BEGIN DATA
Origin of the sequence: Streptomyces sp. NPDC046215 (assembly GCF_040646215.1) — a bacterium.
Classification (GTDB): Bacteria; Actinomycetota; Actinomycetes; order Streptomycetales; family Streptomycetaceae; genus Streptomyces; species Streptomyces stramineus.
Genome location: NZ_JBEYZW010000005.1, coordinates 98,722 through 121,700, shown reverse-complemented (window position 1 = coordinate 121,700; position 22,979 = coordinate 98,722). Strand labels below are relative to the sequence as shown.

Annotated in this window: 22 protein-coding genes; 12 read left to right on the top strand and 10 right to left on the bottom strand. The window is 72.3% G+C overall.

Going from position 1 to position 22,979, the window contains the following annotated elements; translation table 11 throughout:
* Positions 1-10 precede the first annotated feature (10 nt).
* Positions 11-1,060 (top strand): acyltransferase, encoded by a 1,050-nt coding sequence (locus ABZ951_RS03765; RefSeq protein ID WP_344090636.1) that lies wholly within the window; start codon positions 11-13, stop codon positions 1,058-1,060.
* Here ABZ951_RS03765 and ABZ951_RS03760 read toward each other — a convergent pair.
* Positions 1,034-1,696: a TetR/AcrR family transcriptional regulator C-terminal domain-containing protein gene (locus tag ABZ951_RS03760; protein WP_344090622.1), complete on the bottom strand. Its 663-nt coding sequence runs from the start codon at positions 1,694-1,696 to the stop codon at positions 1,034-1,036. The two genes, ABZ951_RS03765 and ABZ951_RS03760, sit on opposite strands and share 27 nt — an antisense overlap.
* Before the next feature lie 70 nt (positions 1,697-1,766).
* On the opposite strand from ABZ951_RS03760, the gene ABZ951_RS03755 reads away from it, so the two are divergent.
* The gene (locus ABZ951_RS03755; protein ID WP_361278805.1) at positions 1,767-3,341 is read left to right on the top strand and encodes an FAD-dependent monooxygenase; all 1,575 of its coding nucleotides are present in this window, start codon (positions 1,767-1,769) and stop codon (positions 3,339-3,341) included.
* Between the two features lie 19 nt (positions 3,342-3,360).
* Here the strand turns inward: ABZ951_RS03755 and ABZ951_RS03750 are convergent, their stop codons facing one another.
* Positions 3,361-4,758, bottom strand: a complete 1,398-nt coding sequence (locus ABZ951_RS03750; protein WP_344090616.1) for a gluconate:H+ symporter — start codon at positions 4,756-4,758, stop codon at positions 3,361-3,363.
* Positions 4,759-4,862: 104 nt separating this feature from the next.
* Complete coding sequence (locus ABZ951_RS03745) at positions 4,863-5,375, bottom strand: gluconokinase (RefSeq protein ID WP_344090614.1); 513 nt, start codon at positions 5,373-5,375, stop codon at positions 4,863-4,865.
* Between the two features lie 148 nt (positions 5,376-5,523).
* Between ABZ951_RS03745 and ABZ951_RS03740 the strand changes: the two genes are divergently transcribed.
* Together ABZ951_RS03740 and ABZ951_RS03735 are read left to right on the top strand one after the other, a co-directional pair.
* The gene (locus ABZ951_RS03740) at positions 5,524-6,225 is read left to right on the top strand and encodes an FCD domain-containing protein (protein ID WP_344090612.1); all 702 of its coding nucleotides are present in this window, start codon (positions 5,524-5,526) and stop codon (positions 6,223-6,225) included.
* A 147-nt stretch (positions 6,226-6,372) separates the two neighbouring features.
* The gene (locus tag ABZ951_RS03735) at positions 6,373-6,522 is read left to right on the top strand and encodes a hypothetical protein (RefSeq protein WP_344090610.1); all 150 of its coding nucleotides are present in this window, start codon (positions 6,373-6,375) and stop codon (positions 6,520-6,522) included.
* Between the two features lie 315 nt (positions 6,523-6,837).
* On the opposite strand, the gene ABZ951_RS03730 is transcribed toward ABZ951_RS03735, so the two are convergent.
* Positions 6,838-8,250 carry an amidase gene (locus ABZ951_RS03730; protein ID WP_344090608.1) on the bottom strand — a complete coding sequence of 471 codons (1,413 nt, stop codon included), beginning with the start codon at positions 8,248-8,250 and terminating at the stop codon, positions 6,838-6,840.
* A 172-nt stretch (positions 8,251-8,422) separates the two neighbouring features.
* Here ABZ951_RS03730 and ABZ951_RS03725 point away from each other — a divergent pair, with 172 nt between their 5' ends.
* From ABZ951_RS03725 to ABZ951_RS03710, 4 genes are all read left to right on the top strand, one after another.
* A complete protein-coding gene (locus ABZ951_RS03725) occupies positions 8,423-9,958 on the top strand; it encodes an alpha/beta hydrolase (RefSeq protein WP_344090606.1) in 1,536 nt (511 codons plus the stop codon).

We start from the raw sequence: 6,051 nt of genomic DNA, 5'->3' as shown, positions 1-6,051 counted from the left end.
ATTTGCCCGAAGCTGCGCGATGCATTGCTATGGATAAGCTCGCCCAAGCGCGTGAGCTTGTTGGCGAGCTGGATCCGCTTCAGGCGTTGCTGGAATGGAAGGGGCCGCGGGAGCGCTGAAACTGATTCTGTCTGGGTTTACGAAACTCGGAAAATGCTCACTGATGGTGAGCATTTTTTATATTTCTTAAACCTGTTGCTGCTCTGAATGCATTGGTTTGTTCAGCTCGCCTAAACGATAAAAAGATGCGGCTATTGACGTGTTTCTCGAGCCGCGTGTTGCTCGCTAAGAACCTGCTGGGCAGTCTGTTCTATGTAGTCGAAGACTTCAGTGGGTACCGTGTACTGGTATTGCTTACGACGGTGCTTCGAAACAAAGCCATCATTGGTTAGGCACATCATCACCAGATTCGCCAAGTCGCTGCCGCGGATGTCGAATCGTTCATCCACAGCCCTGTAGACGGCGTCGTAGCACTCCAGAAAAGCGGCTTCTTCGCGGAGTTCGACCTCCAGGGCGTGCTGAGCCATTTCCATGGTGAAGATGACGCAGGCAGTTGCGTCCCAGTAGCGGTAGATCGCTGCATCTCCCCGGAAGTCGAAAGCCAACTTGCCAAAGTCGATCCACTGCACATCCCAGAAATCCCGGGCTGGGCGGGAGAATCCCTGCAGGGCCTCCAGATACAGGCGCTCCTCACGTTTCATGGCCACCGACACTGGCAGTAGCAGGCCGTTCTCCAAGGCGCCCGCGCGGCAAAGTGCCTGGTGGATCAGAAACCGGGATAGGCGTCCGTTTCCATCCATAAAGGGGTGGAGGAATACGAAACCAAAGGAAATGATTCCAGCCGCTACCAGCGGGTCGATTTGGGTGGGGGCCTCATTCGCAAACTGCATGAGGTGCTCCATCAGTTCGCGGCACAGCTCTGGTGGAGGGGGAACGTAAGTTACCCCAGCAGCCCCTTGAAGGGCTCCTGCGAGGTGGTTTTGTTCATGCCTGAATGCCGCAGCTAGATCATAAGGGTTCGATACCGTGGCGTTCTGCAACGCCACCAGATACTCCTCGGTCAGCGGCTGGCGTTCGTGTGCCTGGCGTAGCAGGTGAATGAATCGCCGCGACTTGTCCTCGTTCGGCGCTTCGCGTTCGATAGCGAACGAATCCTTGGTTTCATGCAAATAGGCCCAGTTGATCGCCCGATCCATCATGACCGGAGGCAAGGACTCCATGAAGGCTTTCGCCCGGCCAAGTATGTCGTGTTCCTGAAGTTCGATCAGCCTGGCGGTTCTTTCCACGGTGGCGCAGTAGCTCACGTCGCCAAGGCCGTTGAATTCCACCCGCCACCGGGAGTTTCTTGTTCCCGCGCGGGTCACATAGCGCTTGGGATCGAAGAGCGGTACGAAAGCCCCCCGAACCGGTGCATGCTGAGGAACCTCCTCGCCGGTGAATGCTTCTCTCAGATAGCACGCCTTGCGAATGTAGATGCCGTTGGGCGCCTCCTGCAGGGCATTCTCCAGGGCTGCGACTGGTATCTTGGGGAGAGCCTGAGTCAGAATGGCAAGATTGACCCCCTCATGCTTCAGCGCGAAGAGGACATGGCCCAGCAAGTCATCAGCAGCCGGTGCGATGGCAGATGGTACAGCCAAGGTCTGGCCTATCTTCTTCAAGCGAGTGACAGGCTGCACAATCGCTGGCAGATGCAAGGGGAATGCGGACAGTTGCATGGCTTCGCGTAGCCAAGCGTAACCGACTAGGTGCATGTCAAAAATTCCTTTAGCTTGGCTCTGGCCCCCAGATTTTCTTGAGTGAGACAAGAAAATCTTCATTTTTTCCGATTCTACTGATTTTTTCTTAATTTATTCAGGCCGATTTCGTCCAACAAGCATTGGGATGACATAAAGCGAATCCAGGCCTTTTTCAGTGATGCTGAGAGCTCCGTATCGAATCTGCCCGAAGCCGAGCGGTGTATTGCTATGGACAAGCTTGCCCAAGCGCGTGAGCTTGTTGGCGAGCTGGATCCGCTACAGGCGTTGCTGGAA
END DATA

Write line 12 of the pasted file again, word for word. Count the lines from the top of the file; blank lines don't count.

* The gene (locus ABZ951_RS03755; protein ID WP_361278805.1) at positions 1,767-3,341 is read left to right on the top strand and encodes an FAD-dependent monooxygenase; all 1,575 of its coding nucleotides are present in this window, start codon (positions 1,767-1,769) and stop codon (positions 3,339-3,341) included.